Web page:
DSG Information

From Roccopedia
Jump to: navigation, search

What is a DSG Gearbox?

The Direct-Shift Gearbox (German: DirektSchaltGetriebe), or DSG, is an electronically controlled, twin-shaft dual-clutch manual gearbox, without a conventional clutch pedal, with full automatic, or semi-manual control. In simple terms, it is two separate manual gearboxes, contained within one housing, and working as one unit. It was designed by BorgWarner and initially licensed to Volkswagen Group (which owns the Volkswagen, Audi, SEAT, Bentley, Bugatti, Lamborghini, and Škoda brands), with support by IAV GmbH. By using two clutches, fast shifts can be achieved, and the torque converter of a conventional epicyclic automatic transmission is eliminated.

At the present time, the DSG transmission is only available in transaxle-mounted front engine, front-wheel drive or four-wheel drive. The Bugatti Veyron is a notable exception, due to its Ricardo-developed transmission.

The first DSG gearbox that went into production had 6 speeds and wet/submerged clutch packs, which can desipate more heat but requires regular oilchanges. The new 7 speed DSG Gearbox uses dry clutches, which does not require changing oil. It is used in the 1.4 TSI and in cars such as the new Skoda Superb and the new Seat Ibiza

The engine drives two clutch packs. The outer clutch pack drives gears 1, 3, 5 and reverse. The inner clutch pack drives gears 2, 4, and 6. Instead of a standard large dry single-plate clutch, each clutch pack is a collection of four small wet interleaved clutch plates (similar to a motorcycle wet multi-plate clutch). Due to space constraints, the two clutch assemblies are concentric. Because the alternate clutch pack's gear-sets can be pre-selected (predictive shifts taking place while the other section is in use), un-powered time while shifting is avoided because the transmission of torque is simply switched from one clutch-pack to the other. This means that the DSG takes only about 8 milliseconds to upshift. In comparison, the sequential manual transmission (SMT) in the Enzo Ferrari takes 150 milliseconds to upshift. The quoted time for upshifts is the time the wheels are completely non-powered.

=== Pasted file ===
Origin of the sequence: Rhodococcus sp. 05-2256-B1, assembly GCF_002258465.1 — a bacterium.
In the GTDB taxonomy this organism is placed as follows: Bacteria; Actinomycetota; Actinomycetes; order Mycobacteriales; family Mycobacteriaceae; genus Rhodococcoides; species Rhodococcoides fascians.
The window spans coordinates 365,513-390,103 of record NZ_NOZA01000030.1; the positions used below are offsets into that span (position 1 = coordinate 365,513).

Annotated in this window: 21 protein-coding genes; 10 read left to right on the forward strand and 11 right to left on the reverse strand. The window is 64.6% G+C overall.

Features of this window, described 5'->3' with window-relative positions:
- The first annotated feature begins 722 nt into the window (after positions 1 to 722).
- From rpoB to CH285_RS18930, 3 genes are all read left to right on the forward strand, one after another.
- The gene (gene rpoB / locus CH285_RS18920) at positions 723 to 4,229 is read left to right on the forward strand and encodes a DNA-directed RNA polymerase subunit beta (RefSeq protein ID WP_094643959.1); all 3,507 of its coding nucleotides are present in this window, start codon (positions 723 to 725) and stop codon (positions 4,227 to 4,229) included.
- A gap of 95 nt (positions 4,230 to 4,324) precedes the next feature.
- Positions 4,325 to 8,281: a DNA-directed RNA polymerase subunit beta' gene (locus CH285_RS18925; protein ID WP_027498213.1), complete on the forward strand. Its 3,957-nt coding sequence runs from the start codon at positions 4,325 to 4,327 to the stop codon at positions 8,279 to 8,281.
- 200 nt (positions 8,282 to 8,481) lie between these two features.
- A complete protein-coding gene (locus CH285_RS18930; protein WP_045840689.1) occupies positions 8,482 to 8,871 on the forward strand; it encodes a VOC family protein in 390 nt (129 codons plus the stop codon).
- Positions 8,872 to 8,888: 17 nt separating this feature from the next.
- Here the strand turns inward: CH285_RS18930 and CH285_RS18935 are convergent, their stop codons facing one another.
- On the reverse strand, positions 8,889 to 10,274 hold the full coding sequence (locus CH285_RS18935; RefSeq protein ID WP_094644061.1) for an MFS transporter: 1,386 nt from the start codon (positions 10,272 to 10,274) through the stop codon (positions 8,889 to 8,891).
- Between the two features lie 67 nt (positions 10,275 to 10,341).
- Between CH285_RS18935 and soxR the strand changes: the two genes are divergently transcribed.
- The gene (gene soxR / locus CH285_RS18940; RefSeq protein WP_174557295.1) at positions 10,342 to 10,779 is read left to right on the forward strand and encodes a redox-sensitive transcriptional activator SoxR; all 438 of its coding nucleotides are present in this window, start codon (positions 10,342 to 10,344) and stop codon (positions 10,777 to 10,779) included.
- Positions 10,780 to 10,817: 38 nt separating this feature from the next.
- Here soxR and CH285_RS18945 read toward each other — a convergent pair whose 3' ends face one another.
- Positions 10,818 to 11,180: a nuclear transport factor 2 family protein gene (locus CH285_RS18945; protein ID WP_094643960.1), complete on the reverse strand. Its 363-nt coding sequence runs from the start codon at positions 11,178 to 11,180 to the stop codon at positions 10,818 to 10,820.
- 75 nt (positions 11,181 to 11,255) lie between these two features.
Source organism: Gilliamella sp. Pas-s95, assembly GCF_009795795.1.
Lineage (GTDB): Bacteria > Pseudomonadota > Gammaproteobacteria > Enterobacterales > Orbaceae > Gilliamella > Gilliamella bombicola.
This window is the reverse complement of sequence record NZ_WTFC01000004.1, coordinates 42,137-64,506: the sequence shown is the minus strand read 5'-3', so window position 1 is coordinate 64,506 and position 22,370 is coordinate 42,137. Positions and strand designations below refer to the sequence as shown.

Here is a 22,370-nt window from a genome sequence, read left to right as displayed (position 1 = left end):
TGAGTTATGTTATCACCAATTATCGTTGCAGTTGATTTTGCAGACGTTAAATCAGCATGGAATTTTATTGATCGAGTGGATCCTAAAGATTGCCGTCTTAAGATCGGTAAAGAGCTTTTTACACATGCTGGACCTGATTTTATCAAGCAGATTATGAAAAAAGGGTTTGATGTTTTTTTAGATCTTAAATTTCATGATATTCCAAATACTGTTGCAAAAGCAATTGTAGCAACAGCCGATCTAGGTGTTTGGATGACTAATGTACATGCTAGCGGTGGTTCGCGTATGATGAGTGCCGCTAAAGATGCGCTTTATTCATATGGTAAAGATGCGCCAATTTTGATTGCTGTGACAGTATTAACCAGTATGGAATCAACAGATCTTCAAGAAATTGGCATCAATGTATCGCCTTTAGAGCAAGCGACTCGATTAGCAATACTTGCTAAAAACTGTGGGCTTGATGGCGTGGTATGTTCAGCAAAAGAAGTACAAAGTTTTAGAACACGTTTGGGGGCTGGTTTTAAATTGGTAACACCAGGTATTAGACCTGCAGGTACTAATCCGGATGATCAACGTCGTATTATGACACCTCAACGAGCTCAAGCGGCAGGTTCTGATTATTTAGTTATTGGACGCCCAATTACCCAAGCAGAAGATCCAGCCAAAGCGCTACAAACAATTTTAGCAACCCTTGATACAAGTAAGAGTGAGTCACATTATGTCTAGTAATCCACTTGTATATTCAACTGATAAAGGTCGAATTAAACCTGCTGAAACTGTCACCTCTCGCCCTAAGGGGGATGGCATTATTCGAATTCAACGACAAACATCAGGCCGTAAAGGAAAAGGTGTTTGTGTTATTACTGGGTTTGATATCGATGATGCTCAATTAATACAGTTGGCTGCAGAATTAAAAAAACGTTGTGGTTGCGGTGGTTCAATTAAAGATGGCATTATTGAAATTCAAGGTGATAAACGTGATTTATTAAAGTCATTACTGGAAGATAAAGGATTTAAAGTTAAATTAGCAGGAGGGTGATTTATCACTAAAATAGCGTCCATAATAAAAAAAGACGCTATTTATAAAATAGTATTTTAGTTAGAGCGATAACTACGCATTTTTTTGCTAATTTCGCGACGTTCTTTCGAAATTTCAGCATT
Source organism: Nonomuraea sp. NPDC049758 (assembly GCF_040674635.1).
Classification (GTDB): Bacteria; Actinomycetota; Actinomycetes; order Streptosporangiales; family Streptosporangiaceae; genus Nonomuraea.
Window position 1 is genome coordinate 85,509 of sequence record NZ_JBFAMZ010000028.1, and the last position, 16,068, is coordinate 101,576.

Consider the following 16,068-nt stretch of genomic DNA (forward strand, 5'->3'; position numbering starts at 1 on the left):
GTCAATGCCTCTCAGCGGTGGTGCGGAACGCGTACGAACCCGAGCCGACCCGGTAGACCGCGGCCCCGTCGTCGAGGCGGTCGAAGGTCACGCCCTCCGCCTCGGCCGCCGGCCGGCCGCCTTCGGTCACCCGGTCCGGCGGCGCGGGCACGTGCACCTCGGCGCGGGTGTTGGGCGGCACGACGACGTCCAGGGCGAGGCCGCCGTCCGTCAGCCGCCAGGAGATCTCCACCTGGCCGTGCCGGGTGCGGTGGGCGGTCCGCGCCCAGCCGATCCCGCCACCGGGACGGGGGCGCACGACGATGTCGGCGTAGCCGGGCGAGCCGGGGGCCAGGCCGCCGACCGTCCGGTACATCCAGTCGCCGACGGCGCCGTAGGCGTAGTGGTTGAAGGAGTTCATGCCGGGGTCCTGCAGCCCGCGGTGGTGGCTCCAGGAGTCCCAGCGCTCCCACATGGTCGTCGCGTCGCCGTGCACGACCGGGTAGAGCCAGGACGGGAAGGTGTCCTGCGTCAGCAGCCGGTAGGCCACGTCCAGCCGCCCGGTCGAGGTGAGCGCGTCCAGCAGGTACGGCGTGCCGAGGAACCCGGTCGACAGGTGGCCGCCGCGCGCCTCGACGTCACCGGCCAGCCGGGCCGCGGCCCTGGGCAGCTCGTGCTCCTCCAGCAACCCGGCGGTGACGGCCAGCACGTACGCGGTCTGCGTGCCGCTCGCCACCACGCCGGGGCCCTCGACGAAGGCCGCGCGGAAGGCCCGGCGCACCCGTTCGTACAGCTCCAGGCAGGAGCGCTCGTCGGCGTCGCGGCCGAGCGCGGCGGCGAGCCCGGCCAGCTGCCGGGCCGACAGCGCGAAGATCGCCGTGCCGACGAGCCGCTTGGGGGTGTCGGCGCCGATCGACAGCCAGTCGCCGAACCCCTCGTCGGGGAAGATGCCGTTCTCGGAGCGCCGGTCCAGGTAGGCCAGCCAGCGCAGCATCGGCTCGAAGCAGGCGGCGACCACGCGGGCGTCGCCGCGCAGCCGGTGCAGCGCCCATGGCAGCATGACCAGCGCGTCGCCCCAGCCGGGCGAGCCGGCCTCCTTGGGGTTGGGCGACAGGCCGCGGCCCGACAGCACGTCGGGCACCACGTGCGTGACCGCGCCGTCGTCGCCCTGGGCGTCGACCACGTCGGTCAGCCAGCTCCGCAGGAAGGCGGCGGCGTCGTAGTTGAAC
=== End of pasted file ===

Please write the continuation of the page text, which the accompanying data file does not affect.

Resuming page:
How does it work?

There are five positions for the gearbox selector.

  • P - Park
  • R - Reverse
  • N - Neutral
  • D - Drive
  • S - Sport


This is for when the car is stationary and the engine off.


Make it go backwards!


For use at traffic lights etc so you can take your foot off the brake to stop the 'automatic creep'.


There are three ways to use this mode. With the selector just in D mode the car will drive like a regular automatic, making up and down shifts at optimum revs for smooth passage. You can also override that by using the steering wheel gear selector paddles. If you do not use the paddles for a set period of time it will revert back to regular automatic mode.

There is also a built in sensor that will detect if you apply more vigorous pressure to the throttle and automatically down change for you.

If you push the selector over to the +/- side you can use the paddles to change gear. Up on the right, down on the left. You can also use the gear selector itself. To change up a gear, the lever is pushed forwards (against a spring pressure) towards the "+", and to change down, the lever is pulled rearwards towards the "−". This is similar to the Porsche tiptronic system.


Sport mode still functions as a fully automatic mode, identical in operation to "D" mode, but upshifts and downshifts are made much higher up the engine rev-range. This aids a more sporty driving manner, by utilising considerably more of the available engine power, and also maximising engine braking. However, this mode does have a worsening effect on the vehicle fuel consumption, when compared to D mode.